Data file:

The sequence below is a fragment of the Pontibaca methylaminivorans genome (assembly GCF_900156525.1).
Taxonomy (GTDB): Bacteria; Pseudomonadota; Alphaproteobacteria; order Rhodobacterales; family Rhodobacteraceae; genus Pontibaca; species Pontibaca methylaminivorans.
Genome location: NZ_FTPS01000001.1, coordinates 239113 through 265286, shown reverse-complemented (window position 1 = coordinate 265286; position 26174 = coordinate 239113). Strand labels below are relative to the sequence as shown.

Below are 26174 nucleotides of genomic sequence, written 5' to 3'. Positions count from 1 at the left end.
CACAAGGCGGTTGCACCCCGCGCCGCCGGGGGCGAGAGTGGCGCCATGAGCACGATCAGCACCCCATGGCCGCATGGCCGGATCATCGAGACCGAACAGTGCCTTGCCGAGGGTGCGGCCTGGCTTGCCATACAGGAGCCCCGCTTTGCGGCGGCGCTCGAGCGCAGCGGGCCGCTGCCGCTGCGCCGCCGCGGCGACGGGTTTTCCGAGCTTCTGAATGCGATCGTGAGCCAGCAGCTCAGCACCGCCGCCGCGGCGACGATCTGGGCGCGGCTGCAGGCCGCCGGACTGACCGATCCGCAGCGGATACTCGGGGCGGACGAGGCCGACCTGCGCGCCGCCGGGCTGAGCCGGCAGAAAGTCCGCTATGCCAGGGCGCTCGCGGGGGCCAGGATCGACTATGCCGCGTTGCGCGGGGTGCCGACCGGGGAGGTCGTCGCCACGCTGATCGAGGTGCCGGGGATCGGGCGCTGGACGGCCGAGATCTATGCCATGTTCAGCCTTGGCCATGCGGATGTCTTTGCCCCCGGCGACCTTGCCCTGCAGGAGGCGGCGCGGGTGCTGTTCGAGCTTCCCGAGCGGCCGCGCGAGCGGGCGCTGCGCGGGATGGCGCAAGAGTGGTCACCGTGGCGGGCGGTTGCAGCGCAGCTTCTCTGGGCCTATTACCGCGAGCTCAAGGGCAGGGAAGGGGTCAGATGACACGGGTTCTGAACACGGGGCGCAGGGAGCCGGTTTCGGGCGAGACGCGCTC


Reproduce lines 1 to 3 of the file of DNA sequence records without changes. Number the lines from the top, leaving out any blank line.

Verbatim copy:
The sequence below is a fragment of the Pontibaca methylaminivorans genome (assembly GCF_900156525.1).
Taxonomy (GTDB): Bacteria; Pseudomonadota; Alphaproteobacteria; order Rhodobacterales; family Rhodobacteraceae; genus Pontibaca; species Pontibaca methylaminivorans.
Genome location: NZ_FTPS01000001.1, coordinates 239113 through 265286, shown reverse-complemented (window position 1 = coordinate 265286; position 26174 = coordinate 239113). Strand labels below are relative to the sequence as shown.